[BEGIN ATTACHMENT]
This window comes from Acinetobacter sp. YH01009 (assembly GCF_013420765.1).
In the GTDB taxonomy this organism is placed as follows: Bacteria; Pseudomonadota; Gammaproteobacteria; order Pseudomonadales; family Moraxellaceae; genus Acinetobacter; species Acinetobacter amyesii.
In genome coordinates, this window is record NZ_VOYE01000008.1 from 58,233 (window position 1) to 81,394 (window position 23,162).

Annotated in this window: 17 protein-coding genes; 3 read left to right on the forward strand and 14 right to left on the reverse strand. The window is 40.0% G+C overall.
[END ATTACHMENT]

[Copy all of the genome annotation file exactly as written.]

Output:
This window comes from Acinetobacter sp. YH01009 (assembly GCF_013420765.1).
In the GTDB taxonomy this organism is placed as follows: Bacteria; Pseudomonadota; Gammaproteobacteria; order Pseudomonadales; family Moraxellaceae; genus Acinetobacter; species Acinetobacter amyesii.
In genome coordinates, this window is record NZ_VOYE01000008.1 from 58,233 (window position 1) to 81,394 (window position 23,162).

Annotated in this window: 17 protein-coding genes; 3 read left to right on the forward strand and 14 right to left on the reverse strand. The window is 40.0% G+C overall.